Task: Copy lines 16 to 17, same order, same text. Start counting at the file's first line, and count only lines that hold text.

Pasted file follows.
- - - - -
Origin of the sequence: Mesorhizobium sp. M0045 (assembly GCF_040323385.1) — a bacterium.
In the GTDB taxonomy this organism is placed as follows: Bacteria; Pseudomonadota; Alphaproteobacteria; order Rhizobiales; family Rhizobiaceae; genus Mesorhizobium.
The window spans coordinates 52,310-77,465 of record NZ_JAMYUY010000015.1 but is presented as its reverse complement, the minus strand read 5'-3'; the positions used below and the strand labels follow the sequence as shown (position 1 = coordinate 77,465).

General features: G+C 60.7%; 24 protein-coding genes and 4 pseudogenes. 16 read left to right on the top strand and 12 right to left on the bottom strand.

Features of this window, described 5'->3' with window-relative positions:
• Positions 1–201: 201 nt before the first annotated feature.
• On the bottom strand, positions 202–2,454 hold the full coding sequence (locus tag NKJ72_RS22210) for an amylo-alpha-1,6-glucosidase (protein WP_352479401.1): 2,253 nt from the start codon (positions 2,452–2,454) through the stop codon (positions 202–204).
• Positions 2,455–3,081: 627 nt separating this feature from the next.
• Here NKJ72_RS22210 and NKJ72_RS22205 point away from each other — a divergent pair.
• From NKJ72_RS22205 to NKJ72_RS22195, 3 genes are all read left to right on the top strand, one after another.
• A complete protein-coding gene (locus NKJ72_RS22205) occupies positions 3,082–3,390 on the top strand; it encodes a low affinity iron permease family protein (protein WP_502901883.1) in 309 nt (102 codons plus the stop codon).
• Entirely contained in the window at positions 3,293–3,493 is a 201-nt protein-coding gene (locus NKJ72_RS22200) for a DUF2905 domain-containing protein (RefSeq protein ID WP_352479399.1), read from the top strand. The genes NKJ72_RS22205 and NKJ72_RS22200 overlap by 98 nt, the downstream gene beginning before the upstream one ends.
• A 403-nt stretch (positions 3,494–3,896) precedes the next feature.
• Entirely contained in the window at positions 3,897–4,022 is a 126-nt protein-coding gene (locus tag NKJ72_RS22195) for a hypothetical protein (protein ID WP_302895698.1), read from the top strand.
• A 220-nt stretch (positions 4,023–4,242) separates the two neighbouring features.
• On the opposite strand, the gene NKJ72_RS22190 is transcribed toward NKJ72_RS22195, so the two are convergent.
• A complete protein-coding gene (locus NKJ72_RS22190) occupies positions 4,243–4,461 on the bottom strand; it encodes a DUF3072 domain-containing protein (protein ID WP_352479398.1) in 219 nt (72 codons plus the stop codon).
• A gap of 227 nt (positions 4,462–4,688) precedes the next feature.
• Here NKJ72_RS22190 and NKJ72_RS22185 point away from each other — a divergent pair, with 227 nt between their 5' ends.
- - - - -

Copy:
• On the opposite strand, the gene NKJ72_RS22190 is transcribed toward NKJ72_RS22195, so the two are convergent.
• A complete protein-coding gene (locus NKJ72_RS22190) occupies positions 4,243–4,461 on the bottom strand; it encodes a DUF3072 domain-containing protein (protein ID WP_352479398.1) in 219 nt (72 codons plus the stop codon).